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Riding against violence: Two Portlanders’ story of using a bike ride to call for peace

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As every bike-lover knows, it’s not really about the bike.

For Jason Washington and DeMarcus Preston, 40ish Portlanders and friends who were fed up with local shootings last summer, a bike ride seemed like a natural way to wipe aside a cycle of gang violence and bring the community together into “one gang” in the best sense of the word.

Filmmakers Joe Biel and Elly Blue ask Washington and Preston to tell that story, or at least part of it, for a new short film in their “Groundswell” series about underdog bike heroes around the country. This is the first in the series to focus on Portlanders (though it won’t be the last). Portland-based Microcosm Publishing will officially release this episode, “Take Back the Streets,” tomorrow on the series’ website. But they were nice enough to give BikePortland readers this advance view.


This episode begins with Washington and Preston talking about their personal connections both to bikes and to Portland’s African-American community. Then it talks about the pair’s big idea last summer to bring the community together for a bike ride and social gathering. (We covered the event here.)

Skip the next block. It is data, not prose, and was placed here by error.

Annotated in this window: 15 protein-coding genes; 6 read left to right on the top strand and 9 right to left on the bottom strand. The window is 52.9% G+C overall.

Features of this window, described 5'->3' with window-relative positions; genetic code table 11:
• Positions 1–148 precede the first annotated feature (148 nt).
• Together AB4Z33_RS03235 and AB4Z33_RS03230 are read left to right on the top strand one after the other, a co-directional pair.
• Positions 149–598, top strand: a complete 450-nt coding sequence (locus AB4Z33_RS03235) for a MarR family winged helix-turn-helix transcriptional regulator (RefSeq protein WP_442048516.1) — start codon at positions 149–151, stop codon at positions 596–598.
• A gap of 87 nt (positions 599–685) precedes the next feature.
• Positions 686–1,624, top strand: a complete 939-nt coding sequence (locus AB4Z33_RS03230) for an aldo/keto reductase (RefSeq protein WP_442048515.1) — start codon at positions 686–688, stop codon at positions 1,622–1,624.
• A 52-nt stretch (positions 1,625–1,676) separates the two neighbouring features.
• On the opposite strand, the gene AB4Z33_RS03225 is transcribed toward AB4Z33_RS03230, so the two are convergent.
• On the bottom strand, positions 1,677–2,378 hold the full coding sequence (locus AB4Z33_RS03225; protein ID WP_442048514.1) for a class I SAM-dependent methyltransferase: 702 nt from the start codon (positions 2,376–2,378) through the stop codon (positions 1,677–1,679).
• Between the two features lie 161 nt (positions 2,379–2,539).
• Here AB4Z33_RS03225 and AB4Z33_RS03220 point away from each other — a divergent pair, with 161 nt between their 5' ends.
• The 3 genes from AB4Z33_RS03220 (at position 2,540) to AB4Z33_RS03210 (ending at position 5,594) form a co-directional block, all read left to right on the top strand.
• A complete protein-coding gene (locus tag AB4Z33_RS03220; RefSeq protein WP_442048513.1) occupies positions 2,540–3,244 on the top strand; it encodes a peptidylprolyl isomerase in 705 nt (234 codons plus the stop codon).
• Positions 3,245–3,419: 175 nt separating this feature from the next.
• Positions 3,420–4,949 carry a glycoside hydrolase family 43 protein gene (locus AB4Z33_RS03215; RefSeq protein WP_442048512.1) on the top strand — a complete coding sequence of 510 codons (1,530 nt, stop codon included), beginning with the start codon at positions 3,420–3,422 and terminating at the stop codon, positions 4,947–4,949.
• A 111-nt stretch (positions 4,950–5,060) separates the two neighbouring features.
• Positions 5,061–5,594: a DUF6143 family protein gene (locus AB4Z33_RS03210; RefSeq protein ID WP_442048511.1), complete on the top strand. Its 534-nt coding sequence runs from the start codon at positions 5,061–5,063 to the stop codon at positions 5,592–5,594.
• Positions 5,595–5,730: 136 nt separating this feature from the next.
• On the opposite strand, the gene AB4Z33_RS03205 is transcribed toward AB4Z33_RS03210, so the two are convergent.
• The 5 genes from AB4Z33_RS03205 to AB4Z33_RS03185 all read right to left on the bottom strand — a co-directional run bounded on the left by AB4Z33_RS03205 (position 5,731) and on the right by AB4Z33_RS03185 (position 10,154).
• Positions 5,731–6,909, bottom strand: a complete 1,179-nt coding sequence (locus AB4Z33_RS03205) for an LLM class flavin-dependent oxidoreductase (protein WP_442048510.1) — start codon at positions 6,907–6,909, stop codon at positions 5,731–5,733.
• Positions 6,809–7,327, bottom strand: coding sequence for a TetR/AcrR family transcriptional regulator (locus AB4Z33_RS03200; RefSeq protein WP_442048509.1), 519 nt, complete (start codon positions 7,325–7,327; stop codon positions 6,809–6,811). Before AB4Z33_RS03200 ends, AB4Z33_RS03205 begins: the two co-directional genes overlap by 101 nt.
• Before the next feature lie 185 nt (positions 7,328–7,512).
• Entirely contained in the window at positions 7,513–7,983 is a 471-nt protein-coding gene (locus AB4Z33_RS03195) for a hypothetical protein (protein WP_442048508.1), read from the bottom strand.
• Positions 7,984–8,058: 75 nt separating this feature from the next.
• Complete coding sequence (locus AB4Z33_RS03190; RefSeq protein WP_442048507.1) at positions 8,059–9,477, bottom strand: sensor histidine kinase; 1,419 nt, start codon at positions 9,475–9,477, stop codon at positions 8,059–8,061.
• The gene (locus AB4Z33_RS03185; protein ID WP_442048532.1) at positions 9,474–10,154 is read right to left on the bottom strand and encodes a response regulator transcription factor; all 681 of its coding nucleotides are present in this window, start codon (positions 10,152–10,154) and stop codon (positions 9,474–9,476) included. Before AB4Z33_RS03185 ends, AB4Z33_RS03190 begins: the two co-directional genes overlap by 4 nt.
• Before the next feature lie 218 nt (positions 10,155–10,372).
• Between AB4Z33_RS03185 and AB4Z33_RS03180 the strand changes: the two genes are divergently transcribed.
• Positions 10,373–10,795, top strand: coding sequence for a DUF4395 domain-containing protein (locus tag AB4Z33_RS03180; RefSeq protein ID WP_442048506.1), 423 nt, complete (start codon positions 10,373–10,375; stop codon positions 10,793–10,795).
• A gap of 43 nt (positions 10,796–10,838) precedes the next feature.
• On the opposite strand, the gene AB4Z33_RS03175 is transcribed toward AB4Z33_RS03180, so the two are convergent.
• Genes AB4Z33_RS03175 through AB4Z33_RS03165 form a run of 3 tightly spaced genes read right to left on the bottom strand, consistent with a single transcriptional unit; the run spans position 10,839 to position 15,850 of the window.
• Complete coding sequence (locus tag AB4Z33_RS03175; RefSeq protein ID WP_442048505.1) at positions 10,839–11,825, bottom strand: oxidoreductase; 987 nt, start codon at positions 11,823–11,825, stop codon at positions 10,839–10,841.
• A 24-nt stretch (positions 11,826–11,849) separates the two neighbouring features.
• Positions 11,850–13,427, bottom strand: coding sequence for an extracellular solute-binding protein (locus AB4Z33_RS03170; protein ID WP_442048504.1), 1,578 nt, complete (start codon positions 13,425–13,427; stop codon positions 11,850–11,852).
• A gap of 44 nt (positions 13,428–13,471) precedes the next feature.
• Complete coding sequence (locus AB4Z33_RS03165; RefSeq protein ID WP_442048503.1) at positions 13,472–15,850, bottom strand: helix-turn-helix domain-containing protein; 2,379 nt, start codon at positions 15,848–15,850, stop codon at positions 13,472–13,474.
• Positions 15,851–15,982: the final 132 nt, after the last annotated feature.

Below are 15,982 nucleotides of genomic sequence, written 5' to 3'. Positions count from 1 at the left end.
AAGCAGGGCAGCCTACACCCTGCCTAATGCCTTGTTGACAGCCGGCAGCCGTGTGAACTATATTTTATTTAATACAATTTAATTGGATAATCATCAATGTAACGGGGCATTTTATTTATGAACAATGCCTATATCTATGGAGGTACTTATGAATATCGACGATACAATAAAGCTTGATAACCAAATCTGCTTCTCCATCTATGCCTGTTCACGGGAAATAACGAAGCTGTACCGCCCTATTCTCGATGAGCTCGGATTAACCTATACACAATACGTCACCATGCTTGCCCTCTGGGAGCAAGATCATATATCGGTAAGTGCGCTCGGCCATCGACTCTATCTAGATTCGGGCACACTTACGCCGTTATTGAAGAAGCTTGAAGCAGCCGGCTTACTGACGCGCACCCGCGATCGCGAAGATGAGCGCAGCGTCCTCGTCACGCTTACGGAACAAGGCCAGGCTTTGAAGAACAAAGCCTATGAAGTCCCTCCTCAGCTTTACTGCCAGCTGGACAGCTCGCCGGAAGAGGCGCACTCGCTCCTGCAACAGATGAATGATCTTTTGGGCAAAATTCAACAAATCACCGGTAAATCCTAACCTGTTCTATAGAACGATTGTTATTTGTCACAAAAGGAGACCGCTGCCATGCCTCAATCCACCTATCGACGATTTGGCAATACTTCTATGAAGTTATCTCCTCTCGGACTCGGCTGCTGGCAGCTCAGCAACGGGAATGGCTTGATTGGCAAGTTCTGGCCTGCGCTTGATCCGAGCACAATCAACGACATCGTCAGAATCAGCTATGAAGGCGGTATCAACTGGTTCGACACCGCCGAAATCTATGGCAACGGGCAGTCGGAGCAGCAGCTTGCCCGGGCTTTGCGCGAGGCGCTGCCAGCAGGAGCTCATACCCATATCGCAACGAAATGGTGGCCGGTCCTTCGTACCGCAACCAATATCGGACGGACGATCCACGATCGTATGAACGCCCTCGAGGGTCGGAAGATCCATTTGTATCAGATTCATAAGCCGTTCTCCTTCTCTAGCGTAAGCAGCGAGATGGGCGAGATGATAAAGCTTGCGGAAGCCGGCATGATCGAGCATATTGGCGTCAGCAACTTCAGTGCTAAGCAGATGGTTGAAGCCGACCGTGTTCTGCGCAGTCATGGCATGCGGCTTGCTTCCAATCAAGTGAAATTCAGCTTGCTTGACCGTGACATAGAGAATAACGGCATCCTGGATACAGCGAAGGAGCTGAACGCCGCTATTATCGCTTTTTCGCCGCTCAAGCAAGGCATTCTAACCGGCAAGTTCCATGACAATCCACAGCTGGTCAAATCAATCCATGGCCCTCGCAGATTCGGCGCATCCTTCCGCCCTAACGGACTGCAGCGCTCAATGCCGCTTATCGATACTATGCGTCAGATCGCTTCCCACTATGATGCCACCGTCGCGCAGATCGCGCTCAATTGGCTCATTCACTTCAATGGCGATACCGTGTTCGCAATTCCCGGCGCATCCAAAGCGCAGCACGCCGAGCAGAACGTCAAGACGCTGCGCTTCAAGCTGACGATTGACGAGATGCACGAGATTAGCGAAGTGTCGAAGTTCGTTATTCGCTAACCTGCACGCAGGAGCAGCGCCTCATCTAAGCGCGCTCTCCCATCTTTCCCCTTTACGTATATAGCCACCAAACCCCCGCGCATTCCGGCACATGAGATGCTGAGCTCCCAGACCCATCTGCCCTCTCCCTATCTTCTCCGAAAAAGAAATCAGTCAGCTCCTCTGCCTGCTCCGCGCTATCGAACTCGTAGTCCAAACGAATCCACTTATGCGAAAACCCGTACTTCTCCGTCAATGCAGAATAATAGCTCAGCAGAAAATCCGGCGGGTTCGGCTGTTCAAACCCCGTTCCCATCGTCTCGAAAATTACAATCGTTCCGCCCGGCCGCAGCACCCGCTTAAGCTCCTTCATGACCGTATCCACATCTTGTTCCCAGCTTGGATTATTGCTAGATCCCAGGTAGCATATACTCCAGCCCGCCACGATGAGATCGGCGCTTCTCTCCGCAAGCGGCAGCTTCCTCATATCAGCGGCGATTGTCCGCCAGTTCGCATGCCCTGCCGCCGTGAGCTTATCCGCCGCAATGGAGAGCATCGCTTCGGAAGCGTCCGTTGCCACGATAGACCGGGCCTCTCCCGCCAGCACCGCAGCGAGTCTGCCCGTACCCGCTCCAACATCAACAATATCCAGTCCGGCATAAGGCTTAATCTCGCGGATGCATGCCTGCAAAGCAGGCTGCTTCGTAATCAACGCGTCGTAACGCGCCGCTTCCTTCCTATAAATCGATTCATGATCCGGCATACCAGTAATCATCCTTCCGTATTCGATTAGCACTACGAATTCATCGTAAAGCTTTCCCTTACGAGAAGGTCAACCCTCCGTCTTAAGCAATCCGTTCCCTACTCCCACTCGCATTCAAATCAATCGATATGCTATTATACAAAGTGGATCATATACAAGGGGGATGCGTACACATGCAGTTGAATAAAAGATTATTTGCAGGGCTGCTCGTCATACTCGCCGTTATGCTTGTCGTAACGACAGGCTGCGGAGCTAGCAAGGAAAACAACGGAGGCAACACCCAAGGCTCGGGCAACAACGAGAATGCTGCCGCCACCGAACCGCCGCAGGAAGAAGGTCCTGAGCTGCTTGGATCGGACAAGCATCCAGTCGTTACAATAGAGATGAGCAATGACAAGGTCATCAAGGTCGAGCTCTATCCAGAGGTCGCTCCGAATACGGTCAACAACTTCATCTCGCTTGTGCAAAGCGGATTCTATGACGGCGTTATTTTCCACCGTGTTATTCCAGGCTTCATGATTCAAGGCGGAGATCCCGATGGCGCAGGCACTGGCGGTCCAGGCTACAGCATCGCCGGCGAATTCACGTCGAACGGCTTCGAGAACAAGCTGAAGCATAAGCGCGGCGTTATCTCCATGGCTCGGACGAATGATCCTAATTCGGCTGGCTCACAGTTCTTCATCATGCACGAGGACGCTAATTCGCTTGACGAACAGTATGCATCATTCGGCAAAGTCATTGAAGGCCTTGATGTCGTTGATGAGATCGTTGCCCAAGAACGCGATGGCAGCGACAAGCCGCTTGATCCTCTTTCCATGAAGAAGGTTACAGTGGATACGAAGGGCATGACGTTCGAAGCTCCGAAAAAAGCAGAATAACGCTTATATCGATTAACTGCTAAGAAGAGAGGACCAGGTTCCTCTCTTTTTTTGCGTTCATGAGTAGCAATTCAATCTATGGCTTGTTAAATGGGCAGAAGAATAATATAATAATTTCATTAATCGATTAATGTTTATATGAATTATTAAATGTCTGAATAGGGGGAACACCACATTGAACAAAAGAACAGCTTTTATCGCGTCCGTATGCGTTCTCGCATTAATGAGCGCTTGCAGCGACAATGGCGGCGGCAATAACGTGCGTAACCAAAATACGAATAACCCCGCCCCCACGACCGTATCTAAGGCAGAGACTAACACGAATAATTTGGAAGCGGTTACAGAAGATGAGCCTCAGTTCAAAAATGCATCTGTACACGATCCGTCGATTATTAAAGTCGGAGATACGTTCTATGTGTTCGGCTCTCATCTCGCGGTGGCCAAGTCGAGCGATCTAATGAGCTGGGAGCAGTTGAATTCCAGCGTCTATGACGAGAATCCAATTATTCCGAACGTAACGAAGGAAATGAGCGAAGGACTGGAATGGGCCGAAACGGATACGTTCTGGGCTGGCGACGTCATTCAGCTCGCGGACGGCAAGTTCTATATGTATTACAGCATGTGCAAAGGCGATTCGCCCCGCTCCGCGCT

In the second half, the two talk about the diaspora of North Portland’s black community and about black culture more generally. Preston lays out his concept for a house in Portland, modeled on his own life-changing experience in the U.S. military, that would give young men a more positive and meaningful experience than jail.

Then, at the end, they shift into a subject that will be familiar to every BikePortland reader: the weirdly simple joys of riding a bike.

“I know once I started riding my bike, I feel a lot, not so stiff, a lot looser, you know what I’m saying?” Preston said. “Kind of make you feel athletic. You feel good about riding, too. … It’s just the first couple of days you’ve got to get through.”

Want to see more? Check out the previous film in Biel and Blue’s Groundswell series, in which they chronicle the promising rise and distressing collapse, over the last few years, of the League of American Bicyclists’ equity initiative.